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After Dachau

3.76  ·  Rating Details  ·  1,854 Ratings  ·  132 Reviews
Daniel Quinn, well known for Ishmael – a life-changing book for readers the world over – once again turns the tables and creates an otherworld that is very like our own, yet fascinating beyond words. Imagine that Nazi Germany was the first to develop an atomic bomb and the Allies surrendered. America was never bombed, occupied, or even invaded, but was nonetheless forced t ...more
Paperback, 240 pages
Published January 3rd 2006 by Steerforth (first published 2001)
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(showing 1-30 of 2,869)
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Max Ostrovsky
May 11, 2012 Max Ostrovsky rated it it was amazing
Seeing the word "Dachau" automatically puts into mind certain very specific impressions. I think of World War II, I think of the extermination of the Jews, I think of death and humankind at its worst. When I was lent the book by Daniel Quinn, After Dachau, I was very reluctant to reading it. I immediately told my friend that I really don't read books like these. These kinds of books really hit me hard. Every time I read or watch a movie/story about anything the Jewish people had to go through du ...more
Stephen Gallup
Sep 12, 2012 Stephen Gallup rated it really liked it
This alternative-history raises the question: What if everything you've been taught about history were wrong? (Actually, I fear that young adults today are indeed being sent forth with an unsupportable world-view, but that's a separate rant.) In Quinn's novel, the characters' understanding is so different from our own that the reader's eventual discovery of it is one of the biggest surprises in reading that I can recall. For me, it was jaw-dropping.

UPDATE: I’ve now read it again, four years aft
Nov 24, 2011 Raelyn rated it liked it
For a moment, imagine a reality where the Nazis won, and completed their campaign to rid the world of “mongrel races”. Such is the case in After Dachau, a story 2000 years after World War II, where citizens are completely ignorant of previously existing races. Protagonist Jason Tull has no special attributes to live up to the legacy his father left behind. Instead, he has a fascination with the possibility of reincarnation. When he hears the story of Mallory Hastings, he believes he has found hi ...more
Sep 16, 2012 Ru rated it liked it
Two thirds of this dystopic novel are outstanding. Without spoiling anything, you clearly know something is up the deeper you get into it, but you don't fully put it together. It is sort of like a "Twilight Zone" episode where you know a twist is probably coming, and, similarly, it is more enjoyable to just let it happen. I would recommend reading no synopses or reviews, and just go in with the knowledge that this book basically deals with reincarnation.

The first third of the story is, for my ta
Jan 06, 2015 Katie rated it really liked it
It is a thoroughly interesting book that keeps you interested until the little gem at the end. Highly recommend!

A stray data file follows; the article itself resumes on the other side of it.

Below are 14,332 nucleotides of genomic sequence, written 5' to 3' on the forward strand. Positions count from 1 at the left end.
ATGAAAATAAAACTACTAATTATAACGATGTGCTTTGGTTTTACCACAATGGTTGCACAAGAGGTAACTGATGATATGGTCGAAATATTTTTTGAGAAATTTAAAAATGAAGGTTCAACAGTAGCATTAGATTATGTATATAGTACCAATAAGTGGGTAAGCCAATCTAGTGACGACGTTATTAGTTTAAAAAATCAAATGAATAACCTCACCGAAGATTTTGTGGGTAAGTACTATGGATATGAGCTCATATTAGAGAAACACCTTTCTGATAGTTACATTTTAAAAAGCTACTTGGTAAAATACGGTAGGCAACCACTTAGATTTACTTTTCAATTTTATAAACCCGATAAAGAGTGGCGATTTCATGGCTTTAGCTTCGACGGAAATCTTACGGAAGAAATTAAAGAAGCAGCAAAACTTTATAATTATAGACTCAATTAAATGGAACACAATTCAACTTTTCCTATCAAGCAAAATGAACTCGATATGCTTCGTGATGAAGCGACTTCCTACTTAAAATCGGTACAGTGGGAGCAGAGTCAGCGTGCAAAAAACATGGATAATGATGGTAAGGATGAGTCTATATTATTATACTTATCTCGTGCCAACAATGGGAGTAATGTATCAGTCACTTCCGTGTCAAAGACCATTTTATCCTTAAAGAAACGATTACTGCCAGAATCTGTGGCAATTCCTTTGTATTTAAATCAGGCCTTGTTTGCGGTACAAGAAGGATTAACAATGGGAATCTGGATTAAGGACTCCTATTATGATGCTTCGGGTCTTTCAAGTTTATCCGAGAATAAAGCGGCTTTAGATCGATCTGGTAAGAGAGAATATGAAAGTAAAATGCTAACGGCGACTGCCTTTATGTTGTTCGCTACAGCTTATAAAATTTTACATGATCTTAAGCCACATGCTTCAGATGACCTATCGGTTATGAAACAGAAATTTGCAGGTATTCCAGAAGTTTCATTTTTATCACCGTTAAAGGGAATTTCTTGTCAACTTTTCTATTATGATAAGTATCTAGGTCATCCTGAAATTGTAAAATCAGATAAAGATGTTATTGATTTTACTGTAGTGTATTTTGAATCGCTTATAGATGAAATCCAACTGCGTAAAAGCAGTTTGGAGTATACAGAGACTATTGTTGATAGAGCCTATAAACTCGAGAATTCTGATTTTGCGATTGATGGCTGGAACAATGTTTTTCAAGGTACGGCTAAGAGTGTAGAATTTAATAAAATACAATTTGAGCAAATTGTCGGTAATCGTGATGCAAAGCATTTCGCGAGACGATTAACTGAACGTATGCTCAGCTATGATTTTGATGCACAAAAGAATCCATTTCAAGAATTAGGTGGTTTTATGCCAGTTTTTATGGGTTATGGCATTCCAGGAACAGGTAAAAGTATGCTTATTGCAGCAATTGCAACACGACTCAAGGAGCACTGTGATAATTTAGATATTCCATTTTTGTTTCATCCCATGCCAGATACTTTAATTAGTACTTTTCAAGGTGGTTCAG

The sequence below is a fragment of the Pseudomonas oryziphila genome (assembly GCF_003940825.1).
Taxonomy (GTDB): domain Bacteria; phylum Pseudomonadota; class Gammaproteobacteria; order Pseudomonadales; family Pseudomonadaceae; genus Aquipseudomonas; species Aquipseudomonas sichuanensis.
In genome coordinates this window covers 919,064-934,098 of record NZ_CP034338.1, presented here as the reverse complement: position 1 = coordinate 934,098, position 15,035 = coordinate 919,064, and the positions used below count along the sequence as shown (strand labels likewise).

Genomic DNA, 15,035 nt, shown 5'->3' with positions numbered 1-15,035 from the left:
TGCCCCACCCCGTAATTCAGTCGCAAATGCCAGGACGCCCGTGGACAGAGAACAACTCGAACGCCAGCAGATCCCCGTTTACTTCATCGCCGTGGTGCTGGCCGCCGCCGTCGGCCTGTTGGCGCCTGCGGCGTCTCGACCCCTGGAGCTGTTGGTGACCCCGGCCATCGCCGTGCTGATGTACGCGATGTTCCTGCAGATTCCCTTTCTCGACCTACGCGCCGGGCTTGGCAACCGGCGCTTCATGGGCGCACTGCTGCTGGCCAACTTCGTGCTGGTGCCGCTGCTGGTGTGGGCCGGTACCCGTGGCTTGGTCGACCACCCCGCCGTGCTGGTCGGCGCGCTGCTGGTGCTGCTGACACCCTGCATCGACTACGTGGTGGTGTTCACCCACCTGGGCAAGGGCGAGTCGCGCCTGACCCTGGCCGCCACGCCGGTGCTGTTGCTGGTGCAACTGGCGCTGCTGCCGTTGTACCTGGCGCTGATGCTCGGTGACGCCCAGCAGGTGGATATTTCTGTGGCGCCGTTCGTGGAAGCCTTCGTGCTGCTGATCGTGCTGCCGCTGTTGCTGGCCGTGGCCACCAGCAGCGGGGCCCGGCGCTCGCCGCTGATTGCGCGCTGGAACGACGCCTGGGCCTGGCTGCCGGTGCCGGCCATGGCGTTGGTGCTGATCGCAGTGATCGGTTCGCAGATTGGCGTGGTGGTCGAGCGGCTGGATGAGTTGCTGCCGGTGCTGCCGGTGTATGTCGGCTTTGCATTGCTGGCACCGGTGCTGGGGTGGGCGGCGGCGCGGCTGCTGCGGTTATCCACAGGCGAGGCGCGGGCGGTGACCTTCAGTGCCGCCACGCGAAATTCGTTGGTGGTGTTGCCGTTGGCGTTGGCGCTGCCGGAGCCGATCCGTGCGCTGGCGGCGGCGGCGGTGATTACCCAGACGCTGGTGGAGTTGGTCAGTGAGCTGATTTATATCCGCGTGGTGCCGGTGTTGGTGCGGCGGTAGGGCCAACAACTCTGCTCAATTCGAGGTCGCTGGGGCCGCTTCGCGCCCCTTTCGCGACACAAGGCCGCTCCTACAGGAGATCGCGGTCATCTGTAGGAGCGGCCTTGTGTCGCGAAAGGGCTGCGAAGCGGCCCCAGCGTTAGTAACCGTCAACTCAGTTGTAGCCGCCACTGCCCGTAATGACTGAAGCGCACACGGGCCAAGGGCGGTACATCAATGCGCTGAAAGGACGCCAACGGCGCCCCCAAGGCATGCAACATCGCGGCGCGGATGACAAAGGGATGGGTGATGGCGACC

Jim George
Jan 16, 2015 Jim George rated it liked it
Okay here it is; 2000 years after the 20th century, a wealthy college graduate accepts a position for the Reincarnation Institute. While employed at the Institute he stumbles onto a case where a young woman is involved in an accident and goes into a comma, upon waking she can no longer speak and unexplainably only knows sign language, and no longer recognizes her family, colleagues, or peers. The reincarnation guy believes she may be his "golden case" and sets upon her. Together they discover sh ...more
Adam Czarnecki
Jun 25, 2014 Adam Czarnecki rated it really liked it
What if Hitler was right? It's a shock value statement, obviously, but it’s worth considering when going into this book. In this alternate history, Hitler won. The concentration camps weren’t concentration camps at all—they were glorious battles against the horrendous, uncivilized and unevolved lower races, who sought to bring down the superior Aryans by subtly poisoning their culture and diluting the Aryan gene-pool with interbreeding. Why, had we lost the battle of Dachau, who knows what might ...more
Jun 23, 2009 Jeff rated it liked it
Probably my least favorite Quinn novel but still an interesting read. Like The Holy, Quinn's philosophy on food production and a degenerating culture are only a backdrop to the main story. Not much to say other than I like the premise of portraying the world far in the future, and seeing what life would be like if Hitler won World War II. Nobody really thinks about that but that's the wonder of Daniel Quinn; he writes about what one would hardly ever think of.
Mike Keane
Aug 06, 2008 Mike Keane rated it liked it
the beginning of this book is not very good. by the end quinn has pulled it all together and it finishes fairly strong. the bad part is you feel no connection to the characters, the writing is overly simple and he doesn't fully develop his ideas BUT he still manages to come up with an idea or two i never thought of.
Laura Van
This book had a great premise...what if someone was reincarnated and suddenly remembered that lifetime, pushing their current "self" out of the picture? This concept was really interesting, and well-written. Then we get to the part where the author forces us to examine "what if" WWII had been won by the Nazis, and changed the world order. Also an interesting concept. However, I don't know that the two of ideas together really made for the best coherent story in the way it was told. Still, it was ...more